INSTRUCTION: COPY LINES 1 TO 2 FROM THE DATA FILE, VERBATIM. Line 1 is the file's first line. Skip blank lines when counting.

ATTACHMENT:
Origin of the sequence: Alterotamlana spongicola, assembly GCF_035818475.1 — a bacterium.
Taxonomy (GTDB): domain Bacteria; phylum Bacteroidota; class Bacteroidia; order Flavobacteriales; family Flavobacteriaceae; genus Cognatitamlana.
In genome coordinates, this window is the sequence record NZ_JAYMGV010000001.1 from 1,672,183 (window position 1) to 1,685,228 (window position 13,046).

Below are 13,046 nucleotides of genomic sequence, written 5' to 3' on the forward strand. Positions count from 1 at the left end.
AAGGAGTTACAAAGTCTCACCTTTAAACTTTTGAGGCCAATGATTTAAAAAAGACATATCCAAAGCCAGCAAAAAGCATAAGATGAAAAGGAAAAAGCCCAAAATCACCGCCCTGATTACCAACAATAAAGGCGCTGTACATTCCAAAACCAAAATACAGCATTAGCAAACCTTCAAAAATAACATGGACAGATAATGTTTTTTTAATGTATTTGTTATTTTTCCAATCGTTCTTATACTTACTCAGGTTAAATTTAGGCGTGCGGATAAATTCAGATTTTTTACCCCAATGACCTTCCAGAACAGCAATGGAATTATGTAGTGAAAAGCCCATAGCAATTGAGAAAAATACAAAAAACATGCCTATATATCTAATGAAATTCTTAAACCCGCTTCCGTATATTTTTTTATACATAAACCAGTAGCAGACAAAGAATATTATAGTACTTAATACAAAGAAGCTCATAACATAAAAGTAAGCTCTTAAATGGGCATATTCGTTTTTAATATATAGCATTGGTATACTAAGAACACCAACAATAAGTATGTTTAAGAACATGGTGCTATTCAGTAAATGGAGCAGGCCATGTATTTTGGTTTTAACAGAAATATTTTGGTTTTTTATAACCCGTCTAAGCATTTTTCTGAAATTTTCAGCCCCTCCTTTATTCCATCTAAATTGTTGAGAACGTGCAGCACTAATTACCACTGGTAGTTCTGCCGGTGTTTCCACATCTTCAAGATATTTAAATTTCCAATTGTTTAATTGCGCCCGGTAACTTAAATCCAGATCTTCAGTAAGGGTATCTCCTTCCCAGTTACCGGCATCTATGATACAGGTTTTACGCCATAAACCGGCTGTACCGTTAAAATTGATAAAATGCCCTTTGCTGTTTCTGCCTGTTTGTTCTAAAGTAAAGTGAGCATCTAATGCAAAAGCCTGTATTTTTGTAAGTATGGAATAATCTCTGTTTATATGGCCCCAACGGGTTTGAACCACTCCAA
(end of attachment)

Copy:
Origin of the sequence: Alterotamlana spongicola, assembly GCF_035818475.1 — a bacterium.
Taxonomy (GTDB): domain Bacteria; phylum Bacteroidota; class Bacteroidia; order Flavobacteriales; family Flavobacteriaceae; genus Cognatitamlana.